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Report: Michigan workers lose $37M annually due to federal overtime exemptions

Michigan company to pay overtime after federal investigation. (WWMT/File - MGN)

A new report claims Michigan workers are not getting paid $37 million annually, due to current federal laws for overtime payments for salaried employees.

The National Employment Law Project (NELP) Action, a workers’ rights nonprofit, released a report detailing 271,000 workers in Michigan did not get paid for their overtime work, based off data from the U.S. from the Bureau of Labor Statistics’ Quarterly Census of Employment and Wages (QCEW), the Economic Policy Institute and the Current Population Survey.

Federal law states employers can use exemptions to curb overtime for certain management positions that make $23,660 a year. NELP Action said in the report the overtime salary threshold for the exemptions was the equivalent of $61,200 a year, “and 62 percent of salaried workers in the U.S. were automatically eligible for overtime pay.” The report claims that level has dropped significantly to less than seven percent.

In May 2016, the U.S. Department of Labor changed the salary threshold – increasing the amount to $47,476 a year. Later that year, a 21 state attorney generals, including Michigan AG Bill Schuette, sued the Labor Department to stop the implementation of the changes. On August 31, 2017, a U.S. District Court Judge in Texas ruled the Obama era Labor Department’s rule was invalid – effectively leaving the overtime salary at the roughly $24,000 mark.

The NELP Action report said, “this overtime pay raise was blocked in Michigan and nationwide as the result of a lawsuit brought by Michigan Attorney General Bill Schuette.”

That attack, met with a response by Schuette’s Office that said:

“This is a liberal group trying to twist the truth, this attempted rule was a congressional run around done by the Obama administration that was shut down by the Courts.”

Michigan State Senate Minority Leader Jim Ananich (D – Flint) introduced legislation in October 2016 to change state law, raising the overtime ceiling. Senate Bill 1137 stalled in the Commerce Committee, which is chaired by Senator Wayne Schmidt (R – Traverse City). We received no response from Schmidt or his office when asked for a comment on this issue.

“We can have a conversation about whether you think my bill is the right way to go or not, but I think it’s hard to justify saying that somebody making $24,000 a year or less is a salaried employee,” said Ananich.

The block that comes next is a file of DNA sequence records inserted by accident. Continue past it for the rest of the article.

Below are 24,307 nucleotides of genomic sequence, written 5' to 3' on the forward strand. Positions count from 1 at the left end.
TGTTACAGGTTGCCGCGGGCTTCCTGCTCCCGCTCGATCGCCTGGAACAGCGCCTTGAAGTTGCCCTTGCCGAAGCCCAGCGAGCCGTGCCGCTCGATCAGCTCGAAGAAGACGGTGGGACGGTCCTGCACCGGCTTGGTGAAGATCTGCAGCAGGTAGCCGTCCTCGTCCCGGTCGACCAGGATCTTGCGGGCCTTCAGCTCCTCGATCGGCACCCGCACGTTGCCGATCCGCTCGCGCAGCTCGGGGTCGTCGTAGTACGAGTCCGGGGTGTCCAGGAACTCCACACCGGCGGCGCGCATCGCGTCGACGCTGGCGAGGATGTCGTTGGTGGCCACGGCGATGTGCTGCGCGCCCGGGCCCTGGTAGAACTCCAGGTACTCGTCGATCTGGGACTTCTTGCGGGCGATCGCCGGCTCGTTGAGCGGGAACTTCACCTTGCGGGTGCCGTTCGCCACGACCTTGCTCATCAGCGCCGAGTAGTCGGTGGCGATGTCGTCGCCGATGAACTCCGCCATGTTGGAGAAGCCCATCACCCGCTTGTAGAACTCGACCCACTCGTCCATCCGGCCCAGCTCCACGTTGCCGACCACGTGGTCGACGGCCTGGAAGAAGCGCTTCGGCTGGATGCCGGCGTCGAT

This session, Ananich has introduced Senate Bill 1123, that has the same language as his previous attempt, SB 1137. Ananich said it’s time to make some changes in the law.

“We haven’t changed the overtime requirements since the 1970’s so I can tell you for most people, I can’t think of very many people who are making the same amount of money,” he said. “It’s time to give people a raise.”

NELP Action put us in contact with ‘Julia’, a West Michigan retail manager who requested to stay anonymous for fear of retaliation from her employer. Julia said because she’s a manager in her store, and makes roughly $45,000 a year, her employer does not pay overtime.

“The most I’ve ever worked in a week is 102 hours and I’m exhausted,” she said.

She said if Michigan laws were changed, her employer would be forced to pay her for her overtime or, “Hire someone else to do the extra work I’m doing.”

Because she regularly works more than 50 hours a week, she said she can’t set money aside.

“If my overtime would have been paid, I would have been able to pay down my bills, even save for the future,” Julia said.

The U.S. Labor Department announced in late September that it will hold listening sessions for these overtime exemptions at locations across the country throughout September.

Other states, including Pennsylvania, Washington, California and New York are in the process of changing overtime their overtime laws.

Ananich said he hopes as the legislature comes back this session, "we get at least a committee hearing."

He said, “If you’re playing by the rules and working hard, why wouldn’t we pay people what they’ve earned?”

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